NBA denies Wiggins' request for religious exemption from vaccine requirement

Golden State Warriors guard Andrew Wiggins (22) dribbles the ball up the court against the Miami Heat during the second half of an NBA basketball game in San Francisco, Monday, Feb. 10, 2020. (Jeff Chiu/AP)

Editor's note: With overwhelming consistency, research has shown vaccinations against COVID-19 are safe and effective. Residents of Canada who are looking to learn more about vaccines, or the country's pandemic response, can find up-to-date information on Canada's public health website.


The NBA has denied Andrew Wiggins' request for a religious exemption from the San Francisco Department of Public Health’s vaccination requirements, rendering him unable to play in Golden State Warriors home games until he is vaccinated.

In San Francisco, where the Warriors play, everyone 12 years or older — including performers and players — must be vaccinated to attend large and mega indoor events.

There is no religious exemption for large indoor events, like NBA games, in San Francisco's policy. The San Francisco Department of Public Health told the San Francisco Chronicle earlier this week it would not comment specifically on Wiggins’ case, but noted that the league's decision would not negate public health policy, a clarification that stems from the NBA being a private entity with no legal authority to overrule municipal rules.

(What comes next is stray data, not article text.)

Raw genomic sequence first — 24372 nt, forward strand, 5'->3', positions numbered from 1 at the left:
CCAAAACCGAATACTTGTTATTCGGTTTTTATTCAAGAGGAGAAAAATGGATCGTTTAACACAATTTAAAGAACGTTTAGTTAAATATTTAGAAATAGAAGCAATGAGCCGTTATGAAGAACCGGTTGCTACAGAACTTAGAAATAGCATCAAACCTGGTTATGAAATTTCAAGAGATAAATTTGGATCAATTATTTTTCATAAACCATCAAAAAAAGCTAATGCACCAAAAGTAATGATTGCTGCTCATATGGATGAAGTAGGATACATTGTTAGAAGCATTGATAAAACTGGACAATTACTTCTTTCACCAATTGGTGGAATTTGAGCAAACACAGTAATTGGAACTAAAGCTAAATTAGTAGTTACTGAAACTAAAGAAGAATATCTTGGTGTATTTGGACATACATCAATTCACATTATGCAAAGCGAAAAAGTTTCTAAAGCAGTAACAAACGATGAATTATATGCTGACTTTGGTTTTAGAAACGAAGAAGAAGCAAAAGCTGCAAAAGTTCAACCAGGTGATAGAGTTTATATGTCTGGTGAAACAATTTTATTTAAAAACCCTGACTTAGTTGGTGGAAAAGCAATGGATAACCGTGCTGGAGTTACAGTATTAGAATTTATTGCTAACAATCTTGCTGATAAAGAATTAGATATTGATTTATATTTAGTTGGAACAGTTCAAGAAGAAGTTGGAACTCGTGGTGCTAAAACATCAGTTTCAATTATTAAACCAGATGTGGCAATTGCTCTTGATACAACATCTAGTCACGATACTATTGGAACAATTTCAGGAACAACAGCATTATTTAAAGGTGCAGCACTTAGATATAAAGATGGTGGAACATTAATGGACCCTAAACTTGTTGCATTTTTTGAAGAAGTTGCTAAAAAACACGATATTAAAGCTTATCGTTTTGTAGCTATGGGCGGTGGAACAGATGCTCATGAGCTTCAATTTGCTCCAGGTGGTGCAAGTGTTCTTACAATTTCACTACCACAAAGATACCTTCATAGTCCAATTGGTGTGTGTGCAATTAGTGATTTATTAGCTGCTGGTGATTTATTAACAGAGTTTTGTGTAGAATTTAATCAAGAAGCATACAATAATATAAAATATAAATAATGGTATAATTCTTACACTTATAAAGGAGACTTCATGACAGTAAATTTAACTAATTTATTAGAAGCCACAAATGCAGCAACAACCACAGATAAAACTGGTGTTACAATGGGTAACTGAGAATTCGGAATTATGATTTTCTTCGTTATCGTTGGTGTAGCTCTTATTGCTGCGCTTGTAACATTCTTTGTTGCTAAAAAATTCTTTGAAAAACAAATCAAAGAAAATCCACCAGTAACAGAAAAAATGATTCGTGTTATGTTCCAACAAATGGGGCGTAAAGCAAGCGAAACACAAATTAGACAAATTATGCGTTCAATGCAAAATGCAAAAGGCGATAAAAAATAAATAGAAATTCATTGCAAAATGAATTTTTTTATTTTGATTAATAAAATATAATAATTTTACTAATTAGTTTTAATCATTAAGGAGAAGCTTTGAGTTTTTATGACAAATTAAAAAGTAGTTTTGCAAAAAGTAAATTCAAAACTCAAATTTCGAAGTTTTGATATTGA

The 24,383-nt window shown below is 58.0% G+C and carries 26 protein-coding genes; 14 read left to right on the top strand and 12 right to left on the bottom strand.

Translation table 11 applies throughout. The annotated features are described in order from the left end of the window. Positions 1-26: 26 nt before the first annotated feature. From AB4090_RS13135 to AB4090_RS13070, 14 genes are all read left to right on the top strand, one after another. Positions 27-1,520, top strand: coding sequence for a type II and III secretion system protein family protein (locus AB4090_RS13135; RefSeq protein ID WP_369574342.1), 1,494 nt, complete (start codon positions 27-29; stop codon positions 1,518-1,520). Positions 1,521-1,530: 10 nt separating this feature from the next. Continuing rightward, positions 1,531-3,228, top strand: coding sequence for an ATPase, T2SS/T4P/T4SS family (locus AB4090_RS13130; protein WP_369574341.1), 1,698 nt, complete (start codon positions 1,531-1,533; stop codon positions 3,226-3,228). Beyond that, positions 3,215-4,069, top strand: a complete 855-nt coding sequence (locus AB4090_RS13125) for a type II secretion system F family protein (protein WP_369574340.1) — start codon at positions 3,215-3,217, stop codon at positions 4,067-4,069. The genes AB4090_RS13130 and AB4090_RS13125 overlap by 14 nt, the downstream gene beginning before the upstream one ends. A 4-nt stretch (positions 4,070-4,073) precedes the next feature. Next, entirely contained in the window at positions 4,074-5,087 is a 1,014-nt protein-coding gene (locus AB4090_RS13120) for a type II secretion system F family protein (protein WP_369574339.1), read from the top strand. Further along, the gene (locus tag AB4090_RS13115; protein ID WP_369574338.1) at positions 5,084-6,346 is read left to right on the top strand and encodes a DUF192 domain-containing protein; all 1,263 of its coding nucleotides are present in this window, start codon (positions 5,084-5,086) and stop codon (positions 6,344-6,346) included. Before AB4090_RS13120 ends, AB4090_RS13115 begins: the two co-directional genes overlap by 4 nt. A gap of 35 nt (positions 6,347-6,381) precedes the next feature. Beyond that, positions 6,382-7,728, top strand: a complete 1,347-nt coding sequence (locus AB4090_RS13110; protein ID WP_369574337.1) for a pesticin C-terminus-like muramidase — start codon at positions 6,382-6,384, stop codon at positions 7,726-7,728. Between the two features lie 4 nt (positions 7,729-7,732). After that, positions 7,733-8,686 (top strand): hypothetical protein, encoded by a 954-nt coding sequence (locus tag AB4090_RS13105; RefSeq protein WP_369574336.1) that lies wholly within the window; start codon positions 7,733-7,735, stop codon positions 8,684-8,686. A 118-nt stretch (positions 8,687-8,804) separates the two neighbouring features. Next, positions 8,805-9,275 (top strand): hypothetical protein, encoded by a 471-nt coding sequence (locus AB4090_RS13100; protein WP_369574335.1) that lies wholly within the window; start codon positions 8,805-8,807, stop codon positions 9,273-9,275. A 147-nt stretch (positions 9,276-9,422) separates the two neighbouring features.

The substance of Wiggins' exemption request was not disclosed by the league, nor has he publicly commented on it at this time.

Wiggins, from Vaughan, Ont., averaged 18.6 points and 4.9 rebounds in 71 games with the Warriors last season before playing for Canada in its failed bid to qualify for the Olympics at a tournament in Victoria.

Players who have not been vaccinated are allowed to play this season, but will be tested daily on practice and travel days and at least once -- possibly more -- on game days. Fully vaccinated players will not be subject to daily testing.

Several teams, including those based in New York and the Warriors, face stricter rules because of local regulations like San Francisco's.

The NBA struck agreements this off-season to have virtually all parties involved in games -- referees, coaches, stat-crew workers and anyone else who will be in close proximity to players on or off the court in NBA arenas -- vaccinated in order to participate.

The one exception: The players themselves, with the National Basketball Players Association rebuking all efforts from the NBA to mandate that they be vaccinated. About 85 per cent of players were vaccinated at the end of last season. The leaguewide figure is believed to have increased since.

-- Information from the Associated Press was used in this story.

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